I will not be focusing on the fact that the victory should have been in eight and a half innings and not flippin' twelve. I'm not going to focus on the fact that Carlos Beltran would have an excellent mindset at the plate if he indeed had a mind. I'm not going to sweat the fact that after Jose Reyes and David Wright executed a double steal in the eighth, and J.C. Romero had a 2-2 count on Beltran with first base open, a hitter that Romero has dominated on deck (Carlos Delgado), and every reason to pitch around him, Beltran went hacking at a pitch designed to be impossible to hit and unlikely to tick the strike zone and strike out.
I'm not even going to fret that these two Met victories over Philadelphia came with Jimmy Rollins on the bench (save for a strikeout against Billy Wagner in the ninth on Thursday) because Joe Morgan gave him medical advice.
And I'm in such a good mood, I'm not even going to mention how Aaron Heilman sucks koala bear testicles.
Instead, I will revel in the outing provided to us by John Maine (one run in six plus strong innings.)
I will pump my fist and wipe my brow over the jam that Scott Schoeneweis got the Mets out of in the eleventh getting Chase Utley to ground into a big double play.
And I will do a Reyes/Delgado hand slap over the fact that the clock hasn't struck midnight for Angel Pagan, and that he still gets hits ... including the big walk-off hit in the twelfth in back of Reyes' second extra base hit of the year.
(All that, and Claudio Vargas too? What did I do to deserve this?)
But then my heart will sink because it took me from February until ten minutes ago that the Mets have an Angel, and a Church on the team. How did I not see this and make a stupid joke about that up until now? I have to be a better writer than that. But otherwise, it's positive, positive, positive.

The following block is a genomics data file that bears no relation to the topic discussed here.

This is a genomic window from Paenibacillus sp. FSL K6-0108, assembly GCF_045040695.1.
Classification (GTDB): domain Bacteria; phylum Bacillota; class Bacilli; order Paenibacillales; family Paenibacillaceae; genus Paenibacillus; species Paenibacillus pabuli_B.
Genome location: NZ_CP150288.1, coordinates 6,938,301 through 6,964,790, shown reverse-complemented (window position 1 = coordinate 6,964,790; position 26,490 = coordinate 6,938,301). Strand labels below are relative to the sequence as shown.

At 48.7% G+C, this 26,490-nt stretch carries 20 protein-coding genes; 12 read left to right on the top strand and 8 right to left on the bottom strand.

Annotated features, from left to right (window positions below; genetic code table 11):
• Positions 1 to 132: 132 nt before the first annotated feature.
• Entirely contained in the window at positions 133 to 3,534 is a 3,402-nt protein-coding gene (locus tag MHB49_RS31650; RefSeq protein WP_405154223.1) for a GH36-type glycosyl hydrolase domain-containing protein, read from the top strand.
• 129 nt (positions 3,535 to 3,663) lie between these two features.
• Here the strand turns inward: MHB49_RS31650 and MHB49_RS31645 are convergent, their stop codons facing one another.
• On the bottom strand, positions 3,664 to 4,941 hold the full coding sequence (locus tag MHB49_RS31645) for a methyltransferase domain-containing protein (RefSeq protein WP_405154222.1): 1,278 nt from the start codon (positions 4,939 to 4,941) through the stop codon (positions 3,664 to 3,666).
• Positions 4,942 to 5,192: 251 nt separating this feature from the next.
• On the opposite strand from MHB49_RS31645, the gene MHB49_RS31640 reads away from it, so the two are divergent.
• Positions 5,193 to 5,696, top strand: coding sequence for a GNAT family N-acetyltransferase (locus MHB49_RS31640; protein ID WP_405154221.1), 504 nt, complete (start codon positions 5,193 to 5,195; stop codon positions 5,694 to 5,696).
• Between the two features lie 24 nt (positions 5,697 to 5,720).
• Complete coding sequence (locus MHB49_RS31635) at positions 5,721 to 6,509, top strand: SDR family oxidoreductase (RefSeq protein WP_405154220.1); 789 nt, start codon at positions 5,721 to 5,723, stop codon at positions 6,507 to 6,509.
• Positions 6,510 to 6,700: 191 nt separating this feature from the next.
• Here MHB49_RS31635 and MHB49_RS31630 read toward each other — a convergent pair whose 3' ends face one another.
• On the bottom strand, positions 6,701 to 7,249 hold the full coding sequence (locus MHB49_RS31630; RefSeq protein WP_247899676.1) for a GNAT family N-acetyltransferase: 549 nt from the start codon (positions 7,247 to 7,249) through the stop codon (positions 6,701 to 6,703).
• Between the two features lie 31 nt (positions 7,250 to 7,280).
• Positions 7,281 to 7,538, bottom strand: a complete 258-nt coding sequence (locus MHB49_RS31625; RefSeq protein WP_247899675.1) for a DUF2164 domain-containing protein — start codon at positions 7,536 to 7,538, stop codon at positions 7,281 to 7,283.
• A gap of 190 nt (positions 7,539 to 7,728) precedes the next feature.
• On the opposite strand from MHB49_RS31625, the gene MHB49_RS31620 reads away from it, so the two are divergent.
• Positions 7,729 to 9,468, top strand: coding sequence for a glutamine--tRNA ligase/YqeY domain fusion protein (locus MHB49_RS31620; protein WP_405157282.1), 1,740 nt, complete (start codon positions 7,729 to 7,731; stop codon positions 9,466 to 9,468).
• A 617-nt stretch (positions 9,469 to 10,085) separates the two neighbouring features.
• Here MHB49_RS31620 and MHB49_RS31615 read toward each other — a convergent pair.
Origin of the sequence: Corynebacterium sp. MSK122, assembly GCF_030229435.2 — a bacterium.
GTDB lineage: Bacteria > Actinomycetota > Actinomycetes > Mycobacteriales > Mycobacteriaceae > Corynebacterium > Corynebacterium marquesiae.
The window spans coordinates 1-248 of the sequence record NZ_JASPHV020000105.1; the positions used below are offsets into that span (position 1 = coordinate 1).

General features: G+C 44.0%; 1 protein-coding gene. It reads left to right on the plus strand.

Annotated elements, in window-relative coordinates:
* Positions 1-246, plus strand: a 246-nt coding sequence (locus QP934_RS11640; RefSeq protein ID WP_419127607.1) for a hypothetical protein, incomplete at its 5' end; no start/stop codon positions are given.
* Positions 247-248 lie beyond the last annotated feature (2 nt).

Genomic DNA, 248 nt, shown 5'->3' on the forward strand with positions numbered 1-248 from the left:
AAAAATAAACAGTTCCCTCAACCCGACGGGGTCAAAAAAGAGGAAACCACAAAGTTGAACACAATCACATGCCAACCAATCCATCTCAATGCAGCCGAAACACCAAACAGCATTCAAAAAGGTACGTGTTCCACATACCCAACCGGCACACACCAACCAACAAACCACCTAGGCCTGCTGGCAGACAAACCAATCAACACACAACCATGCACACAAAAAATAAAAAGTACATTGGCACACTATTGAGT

A win ... is a win ... is a win.
Wednesday, April 09, 2008
The parade will take place on Monday, April 14th at 2:00 p.m. and begin at Union Turnpike. and Myrtle Ave, where Eric Bruntlett will serve punch. The route will head East on Myrtle, and stop briefly at 88th St., and end at Woodhaven Blvd. in the middle of oncoming traffic, where special guest Art Howe will be signing autographs.
Those fans interested in attending the rally and program on Woodhaven Blvd. are encouraged to seek psychiatric help immediately. Fans can visit nymets.com and reserve complimentary consultations, which can only be reserved on-line and printed by the user utilizing the 'Print At Home' feature at nymets.com. Tickets will be available beginning at 4:00 p.m. tomorrow (Thursday, 4/10).
Look, I'm all for blaming voodoo on this one. Losses to the Phillies have taken on a mystical, surreal feeling. If it's not a ball rolling 30 feet fair up the line, or an interference call, or a lost triple in the sun, then pray tell it's Brian Schneider committing two passed balls after missing five all of last season ... or it's Carlos Delgado hitting Chase Utley in the back on a double play ball that would have otherwise gotten them out of the inning. At that moment I swear I saw various ghosts, goblins, and Allen Ludden looking into the camera and saying "for all of you folks playing at home, I'm terribly sorry."
(Not as sorry as me, Allen.)
But how did the Mets respond when life got them down? I'll give you a hint: Not with Orbitz Gum. They responded by letting the game get away from them and shying away from the challenge like lambs. And if that mental toughness is going to keep escaping this team, then it doesn't matter what the talent level is ... the Mets will continue to stink, voodoo or no voodoo.
Aristophanes, like losing to the Phillies for the 429th straight time for our last ever home opener at Shea, is ridiculous.
Monday, April 07, 2008
Oh yeah. Just let Johan do everything, just like it was with Pedro in 2005. Let's not hit for Johan. Let's blow leads for Johan. Let's let Johan make all the spectacular fielding plays. Let's let Johan get on base for all of us. Let's not score until Johan leaves, but before then, lets turn a 1-0 deficit into 3-0. Let's make life extremely difficult because Johan Santana will find a way to get us out of it. Sure.